Insulin resistance, a condition commonly associated with the development of type 2 diabetes, is likely a major cause of heart disease in people with type 1 diabetes, according to study results published by University of Pittsburgh Graduate School of Public Health (GSPH) researchers in the May 2003 issue of Diabetes Care, a journal of the American Diabetes Association.
"Heart disease is a major complication for people with diabetes, including those with type 1 diabetes, and until now there has been no clear explanation for its cause," said principal investigator Trevor Orchard, M.D., professor and acting chair, department of epidemiology, GSPH. "We now suspect that insulin resistance occurs in those with type 1 diabetes in the same way as it does in those with type 2, essentially giving these individuals double diabetes and greatly increasing their risk of heart disease."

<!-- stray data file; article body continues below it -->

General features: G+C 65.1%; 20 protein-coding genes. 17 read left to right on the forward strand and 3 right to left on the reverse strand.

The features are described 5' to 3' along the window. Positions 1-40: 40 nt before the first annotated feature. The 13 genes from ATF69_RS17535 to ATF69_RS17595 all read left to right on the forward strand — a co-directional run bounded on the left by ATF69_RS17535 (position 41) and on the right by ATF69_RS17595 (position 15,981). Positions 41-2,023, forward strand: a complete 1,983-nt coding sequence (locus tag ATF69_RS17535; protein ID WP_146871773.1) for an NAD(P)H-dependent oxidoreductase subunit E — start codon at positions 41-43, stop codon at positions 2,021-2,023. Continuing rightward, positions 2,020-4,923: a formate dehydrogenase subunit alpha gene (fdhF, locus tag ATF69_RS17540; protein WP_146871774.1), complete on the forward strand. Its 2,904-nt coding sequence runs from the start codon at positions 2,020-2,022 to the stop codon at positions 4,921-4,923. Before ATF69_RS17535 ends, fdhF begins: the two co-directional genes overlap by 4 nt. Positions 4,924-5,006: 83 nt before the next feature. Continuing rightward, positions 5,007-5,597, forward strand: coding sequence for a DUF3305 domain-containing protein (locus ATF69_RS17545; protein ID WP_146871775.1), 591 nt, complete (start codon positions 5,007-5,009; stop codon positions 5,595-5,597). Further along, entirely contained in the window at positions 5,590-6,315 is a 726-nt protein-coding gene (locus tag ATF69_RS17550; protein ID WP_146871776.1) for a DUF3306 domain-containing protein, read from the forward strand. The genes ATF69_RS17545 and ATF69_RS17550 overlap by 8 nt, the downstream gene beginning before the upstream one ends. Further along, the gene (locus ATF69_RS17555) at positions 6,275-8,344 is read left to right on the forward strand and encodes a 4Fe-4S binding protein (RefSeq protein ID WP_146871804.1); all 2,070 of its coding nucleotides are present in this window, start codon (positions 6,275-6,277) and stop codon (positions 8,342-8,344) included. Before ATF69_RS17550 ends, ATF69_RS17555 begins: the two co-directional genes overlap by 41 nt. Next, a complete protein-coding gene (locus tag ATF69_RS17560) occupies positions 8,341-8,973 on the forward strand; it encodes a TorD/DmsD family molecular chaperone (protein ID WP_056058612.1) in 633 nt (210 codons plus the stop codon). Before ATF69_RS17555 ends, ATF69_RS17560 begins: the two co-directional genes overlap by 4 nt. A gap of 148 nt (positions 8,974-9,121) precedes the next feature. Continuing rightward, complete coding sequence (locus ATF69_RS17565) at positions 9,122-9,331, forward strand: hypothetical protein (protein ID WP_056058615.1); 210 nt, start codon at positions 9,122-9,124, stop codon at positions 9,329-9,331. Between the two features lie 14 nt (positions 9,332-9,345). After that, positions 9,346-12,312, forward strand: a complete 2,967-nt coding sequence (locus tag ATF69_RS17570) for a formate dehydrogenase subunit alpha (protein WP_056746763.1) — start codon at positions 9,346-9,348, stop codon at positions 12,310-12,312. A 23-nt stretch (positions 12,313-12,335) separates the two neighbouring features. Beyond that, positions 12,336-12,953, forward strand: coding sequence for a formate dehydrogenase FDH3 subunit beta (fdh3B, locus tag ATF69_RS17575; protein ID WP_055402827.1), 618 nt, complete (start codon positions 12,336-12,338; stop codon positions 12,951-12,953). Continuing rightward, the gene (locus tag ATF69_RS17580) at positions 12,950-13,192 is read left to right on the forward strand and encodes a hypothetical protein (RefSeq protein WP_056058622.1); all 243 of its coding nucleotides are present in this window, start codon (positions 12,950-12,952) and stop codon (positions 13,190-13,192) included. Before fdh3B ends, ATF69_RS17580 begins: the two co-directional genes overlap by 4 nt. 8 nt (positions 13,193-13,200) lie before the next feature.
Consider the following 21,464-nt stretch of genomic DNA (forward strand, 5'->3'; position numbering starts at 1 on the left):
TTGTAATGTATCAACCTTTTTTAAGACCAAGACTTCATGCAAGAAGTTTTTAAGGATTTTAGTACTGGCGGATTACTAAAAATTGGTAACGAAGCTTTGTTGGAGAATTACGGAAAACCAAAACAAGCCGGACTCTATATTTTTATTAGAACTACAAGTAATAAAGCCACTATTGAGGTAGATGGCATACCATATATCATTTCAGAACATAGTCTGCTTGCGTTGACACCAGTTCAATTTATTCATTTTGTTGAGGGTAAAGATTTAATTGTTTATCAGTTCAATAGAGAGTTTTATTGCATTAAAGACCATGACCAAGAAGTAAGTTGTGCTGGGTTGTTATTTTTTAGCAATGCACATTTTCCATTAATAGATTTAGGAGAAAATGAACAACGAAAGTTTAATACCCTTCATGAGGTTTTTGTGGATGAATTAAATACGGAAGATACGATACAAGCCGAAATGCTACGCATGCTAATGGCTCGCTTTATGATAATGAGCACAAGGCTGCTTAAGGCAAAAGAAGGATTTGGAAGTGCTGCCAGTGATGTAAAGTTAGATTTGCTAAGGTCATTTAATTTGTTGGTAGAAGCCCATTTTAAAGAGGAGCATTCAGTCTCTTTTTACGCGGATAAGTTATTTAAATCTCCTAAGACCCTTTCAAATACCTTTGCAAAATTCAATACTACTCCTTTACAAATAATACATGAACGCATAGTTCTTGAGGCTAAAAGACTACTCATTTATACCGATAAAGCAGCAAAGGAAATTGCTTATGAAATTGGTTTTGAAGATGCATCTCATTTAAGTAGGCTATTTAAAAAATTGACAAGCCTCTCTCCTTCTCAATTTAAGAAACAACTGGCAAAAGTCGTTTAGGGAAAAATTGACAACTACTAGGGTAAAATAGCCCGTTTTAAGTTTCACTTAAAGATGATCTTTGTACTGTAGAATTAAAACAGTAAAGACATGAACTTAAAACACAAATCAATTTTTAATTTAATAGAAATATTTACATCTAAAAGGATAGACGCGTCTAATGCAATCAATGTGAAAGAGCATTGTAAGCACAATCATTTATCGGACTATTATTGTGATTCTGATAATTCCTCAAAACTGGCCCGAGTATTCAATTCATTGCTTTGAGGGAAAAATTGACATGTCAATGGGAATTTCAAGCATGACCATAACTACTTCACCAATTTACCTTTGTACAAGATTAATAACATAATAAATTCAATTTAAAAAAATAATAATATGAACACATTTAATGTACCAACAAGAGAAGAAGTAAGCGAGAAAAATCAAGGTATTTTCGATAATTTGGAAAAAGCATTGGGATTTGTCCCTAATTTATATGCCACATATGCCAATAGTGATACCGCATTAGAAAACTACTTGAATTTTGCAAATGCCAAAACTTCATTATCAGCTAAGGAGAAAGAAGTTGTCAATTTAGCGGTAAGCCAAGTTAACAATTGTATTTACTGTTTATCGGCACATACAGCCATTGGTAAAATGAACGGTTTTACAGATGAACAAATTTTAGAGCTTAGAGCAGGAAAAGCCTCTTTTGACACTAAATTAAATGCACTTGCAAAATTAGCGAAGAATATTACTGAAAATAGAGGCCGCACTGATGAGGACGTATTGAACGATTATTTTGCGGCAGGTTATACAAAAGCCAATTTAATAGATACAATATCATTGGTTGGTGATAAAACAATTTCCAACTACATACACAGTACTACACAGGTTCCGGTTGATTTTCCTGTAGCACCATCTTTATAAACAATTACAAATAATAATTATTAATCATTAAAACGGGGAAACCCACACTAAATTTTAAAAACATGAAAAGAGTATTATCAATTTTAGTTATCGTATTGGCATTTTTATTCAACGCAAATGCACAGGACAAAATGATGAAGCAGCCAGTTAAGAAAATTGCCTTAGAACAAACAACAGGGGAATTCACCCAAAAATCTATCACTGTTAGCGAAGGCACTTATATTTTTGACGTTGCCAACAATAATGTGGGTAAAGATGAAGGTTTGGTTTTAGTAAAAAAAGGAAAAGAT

Insulin resistance, long associated with type 2 diabetes and a known risk factor for heart disease, occurs when the body does not properly use insulin to metabolize blood glucose, or sugar. The condition results when insulin fails to enable cells to admit glucose, necessary for cells energy production. Glucose then builds up in the blood, and additional insulin is required. The new study suggests that this condition can occur in people who have type 1 diabetes as well.
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